Controversies United Kingdom

ICA director Eshun leaves early

Private report cites “poor management” and “bad luck”

Exit: former chairman Yentob, left, and former director Eshun

LONDON. Ekow Eshun, the executive director of the Institute of Contemporary Arts (ICA) in London, who resigned last September but was due to stay at the organisation until March, left his post early on 30 November, The Art Newspaper has learned. His departure fol- lows that of Alan Yentob, the chair of the ICA board since 2002, who left in October.

Eshun’s exit comes after two years of financial turbulence at the ICA, which the executive director—who joined the organisation as artistic director in 2005—blamed on the recession, creating “a perfect storm of events”. But a confidential report, seen by The Art Newspaper, cites a mixture of “poor management” and “bad luck” as underlying the crisis at the institution.

One of the key findings of the report, compiled by independent curator David Thorp with the support of arts consul- tant Tim Eastop and Karen Turner, now director of strategy and development at the ICA, was that management style at the organisation—including the involvement of the board—was too “hands off”. The report, which was commissioned as a condition of the ICA’s application for emergency sustain funding from Arts Council England, also found that the artistic director “would benefit from leadership development and executive coaching”.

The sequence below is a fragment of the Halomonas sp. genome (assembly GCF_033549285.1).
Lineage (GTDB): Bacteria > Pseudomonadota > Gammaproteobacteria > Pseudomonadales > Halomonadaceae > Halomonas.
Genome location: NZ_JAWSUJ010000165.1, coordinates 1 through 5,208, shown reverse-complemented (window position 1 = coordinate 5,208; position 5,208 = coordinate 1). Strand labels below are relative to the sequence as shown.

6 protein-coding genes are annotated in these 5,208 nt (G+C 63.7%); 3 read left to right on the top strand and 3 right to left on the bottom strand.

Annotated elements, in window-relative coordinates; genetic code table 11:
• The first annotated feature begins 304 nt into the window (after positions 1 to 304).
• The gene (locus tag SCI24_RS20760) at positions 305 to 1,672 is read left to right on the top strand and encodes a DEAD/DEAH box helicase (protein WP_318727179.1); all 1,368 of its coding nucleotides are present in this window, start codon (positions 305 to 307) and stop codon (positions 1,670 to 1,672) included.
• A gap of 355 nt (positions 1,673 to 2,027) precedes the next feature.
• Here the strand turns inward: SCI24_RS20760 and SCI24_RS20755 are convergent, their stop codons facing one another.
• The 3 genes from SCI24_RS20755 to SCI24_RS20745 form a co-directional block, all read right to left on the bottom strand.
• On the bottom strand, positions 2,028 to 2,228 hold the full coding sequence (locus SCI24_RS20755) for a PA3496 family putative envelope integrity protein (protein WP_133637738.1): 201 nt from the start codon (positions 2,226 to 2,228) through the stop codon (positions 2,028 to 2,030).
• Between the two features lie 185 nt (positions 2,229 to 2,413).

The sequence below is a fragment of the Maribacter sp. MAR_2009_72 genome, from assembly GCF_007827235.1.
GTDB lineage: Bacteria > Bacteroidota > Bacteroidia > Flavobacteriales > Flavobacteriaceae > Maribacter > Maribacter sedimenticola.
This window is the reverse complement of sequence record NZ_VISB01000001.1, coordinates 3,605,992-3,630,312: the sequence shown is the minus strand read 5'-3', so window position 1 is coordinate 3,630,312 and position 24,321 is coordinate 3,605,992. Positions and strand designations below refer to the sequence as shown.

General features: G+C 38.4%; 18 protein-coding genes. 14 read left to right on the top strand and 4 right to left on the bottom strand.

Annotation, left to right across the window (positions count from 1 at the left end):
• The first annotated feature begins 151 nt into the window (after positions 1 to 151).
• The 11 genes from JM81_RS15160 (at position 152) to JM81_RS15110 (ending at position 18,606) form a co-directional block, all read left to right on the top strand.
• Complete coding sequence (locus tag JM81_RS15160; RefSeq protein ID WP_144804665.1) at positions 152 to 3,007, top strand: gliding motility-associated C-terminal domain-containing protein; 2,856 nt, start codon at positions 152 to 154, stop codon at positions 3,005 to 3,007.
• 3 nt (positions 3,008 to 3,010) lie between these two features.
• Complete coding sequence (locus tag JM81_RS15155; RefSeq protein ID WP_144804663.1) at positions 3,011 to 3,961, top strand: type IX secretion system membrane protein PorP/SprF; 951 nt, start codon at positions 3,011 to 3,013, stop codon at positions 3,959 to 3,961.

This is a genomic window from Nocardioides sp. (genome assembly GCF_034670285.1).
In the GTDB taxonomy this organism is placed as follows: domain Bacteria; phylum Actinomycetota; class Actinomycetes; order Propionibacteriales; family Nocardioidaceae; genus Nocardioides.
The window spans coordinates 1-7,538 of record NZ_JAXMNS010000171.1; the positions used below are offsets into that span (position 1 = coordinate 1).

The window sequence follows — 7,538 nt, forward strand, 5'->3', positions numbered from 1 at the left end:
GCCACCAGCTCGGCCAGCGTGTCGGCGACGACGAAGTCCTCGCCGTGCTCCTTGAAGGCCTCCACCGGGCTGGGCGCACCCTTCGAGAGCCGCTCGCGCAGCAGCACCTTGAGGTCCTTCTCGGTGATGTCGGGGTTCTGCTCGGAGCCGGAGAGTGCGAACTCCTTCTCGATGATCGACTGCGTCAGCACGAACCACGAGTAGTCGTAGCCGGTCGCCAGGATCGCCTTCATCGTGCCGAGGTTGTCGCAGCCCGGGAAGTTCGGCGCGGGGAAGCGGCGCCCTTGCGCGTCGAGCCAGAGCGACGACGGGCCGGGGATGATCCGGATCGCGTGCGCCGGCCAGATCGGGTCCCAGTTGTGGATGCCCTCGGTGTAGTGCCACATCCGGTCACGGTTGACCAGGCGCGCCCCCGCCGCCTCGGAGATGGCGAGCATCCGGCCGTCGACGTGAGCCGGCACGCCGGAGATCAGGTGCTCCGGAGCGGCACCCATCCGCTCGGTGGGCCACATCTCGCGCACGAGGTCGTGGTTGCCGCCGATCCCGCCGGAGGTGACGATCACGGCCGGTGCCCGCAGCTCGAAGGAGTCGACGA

It has been suggested that financial decisions taken by Eshun and Guy Perricone, the former managing director at the ICA who resigned in October 2009, placed the organisation at risk—something Eshun has denied. But other concerns flagged up in the report include a need for “realistic budgets” and “far more rigorous financial awareness”. The report also found that a lack of financial planning in the development department meant “income has been boosted by opportunistic one-off projects, sales and lucky breaks”.

According to a spokeswoman at the ICA, Eshun’s decision to leave the institution three months early had been “quite amicably” agreed with the board. “Essentially it was just an agreement they decided to bring forward,” she said, adding, “six months is a long notice period”.

At time of going to press, the recently appointed chair of the board, Alison Myners, had not yet announced the name of the new director.

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